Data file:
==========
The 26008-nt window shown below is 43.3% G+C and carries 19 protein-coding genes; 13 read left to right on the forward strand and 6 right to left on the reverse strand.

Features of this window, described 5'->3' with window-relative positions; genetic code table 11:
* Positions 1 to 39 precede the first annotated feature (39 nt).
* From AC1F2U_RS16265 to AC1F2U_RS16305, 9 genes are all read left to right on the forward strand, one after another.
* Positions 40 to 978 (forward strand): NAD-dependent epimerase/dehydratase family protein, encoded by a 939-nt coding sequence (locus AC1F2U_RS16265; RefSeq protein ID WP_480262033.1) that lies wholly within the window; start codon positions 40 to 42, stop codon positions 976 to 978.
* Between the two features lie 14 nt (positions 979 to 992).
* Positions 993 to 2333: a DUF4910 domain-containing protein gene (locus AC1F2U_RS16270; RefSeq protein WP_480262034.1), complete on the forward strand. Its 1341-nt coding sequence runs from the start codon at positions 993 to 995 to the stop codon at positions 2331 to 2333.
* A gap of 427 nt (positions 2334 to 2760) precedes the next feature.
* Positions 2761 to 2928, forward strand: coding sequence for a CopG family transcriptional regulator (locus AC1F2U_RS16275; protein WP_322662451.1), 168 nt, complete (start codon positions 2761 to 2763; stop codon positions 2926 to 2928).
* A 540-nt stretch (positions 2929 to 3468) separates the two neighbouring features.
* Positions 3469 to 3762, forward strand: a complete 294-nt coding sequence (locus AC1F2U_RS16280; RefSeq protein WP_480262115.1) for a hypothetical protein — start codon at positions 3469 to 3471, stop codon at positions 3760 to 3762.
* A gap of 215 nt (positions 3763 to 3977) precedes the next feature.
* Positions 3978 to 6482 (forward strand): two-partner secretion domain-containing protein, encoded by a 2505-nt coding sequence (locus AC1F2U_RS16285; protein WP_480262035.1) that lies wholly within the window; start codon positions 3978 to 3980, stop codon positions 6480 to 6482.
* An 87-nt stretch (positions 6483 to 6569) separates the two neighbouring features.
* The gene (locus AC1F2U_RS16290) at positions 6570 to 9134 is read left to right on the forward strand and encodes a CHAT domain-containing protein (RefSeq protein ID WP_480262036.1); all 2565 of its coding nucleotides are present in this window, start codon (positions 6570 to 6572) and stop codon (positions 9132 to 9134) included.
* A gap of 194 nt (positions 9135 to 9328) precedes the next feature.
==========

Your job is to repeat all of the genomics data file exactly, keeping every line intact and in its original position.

The 26008-nt window shown below is 43.3% G+C and carries 19 protein-coding genes; 13 read left to right on the forward strand and 6 right to left on the reverse strand.

Features of this window, described 5'->3' with window-relative positions; genetic code table 11:
* Positions 1 to 39 precede the first annotated feature (39 nt).
* From AC1F2U_RS16265 to AC1F2U_RS16305, 9 genes are all read left to right on the forward strand, one after another.
* Positions 40 to 978 (forward strand): NAD-dependent epimerase/dehydratase family protein, encoded by a 939-nt coding sequence (locus AC1F2U_RS16265; RefSeq protein ID WP_480262033.1) that lies wholly within the window; start codon positions 40 to 42, stop codon positions 976 to 978.
* Between the two features lie 14 nt (positions 979 to 992).
* Positions 993 to 2333: a DUF4910 domain-containing protein gene (locus AC1F2U_RS16270; RefSeq protein WP_480262034.1), complete on the forward strand. Its 1341-nt coding sequence runs from the start codon at positions 993 to 995 to the stop codon at positions 2331 to 2333.
* A gap of 427 nt (positions 2334 to 2760) precedes the next feature.
* Positions 2761 to 2928, forward strand: coding sequence for a CopG family transcriptional regulator (locus AC1F2U_RS16275; protein WP_322662451.1), 168 nt, complete (start codon positions 2761 to 2763; stop codon positions 2926 to 2928).
* A 540-nt stretch (positions 2929 to 3468) separates the two neighbouring features.
* Positions 3469 to 3762, forward strand: a complete 294-nt coding sequence (locus AC1F2U_RS16280; RefSeq protein WP_480262115.1) for a hypothetical protein — start codon at positions 3469 to 3471, stop codon at positions 3760 to 3762.
* A gap of 215 nt (positions 3763 to 3977) precedes the next feature.
* Positions 3978 to 6482 (forward strand): two-partner secretion domain-containing protein, encoded by a 2505-nt coding sequence (locus AC1F2U_RS16285; protein WP_480262035.1) that lies wholly within the window; start codon positions 3978 to 3980, stop codon positions 6480 to 6482.
* An 87-nt stretch (positions 6483 to 6569) separates the two neighbouring features.
* The gene (locus AC1F2U_RS16290) at positions 6570 to 9134 is read left to right on the forward strand and encodes a CHAT domain-containing protein (RefSeq protein ID WP_480262036.1); all 2565 of its coding nucleotides are present in this window, start codon (positions 6570 to 6572) and stop codon (positions 9132 to 9134) included.
* A gap of 194 nt (positions 9135 to 9328) precedes the next feature.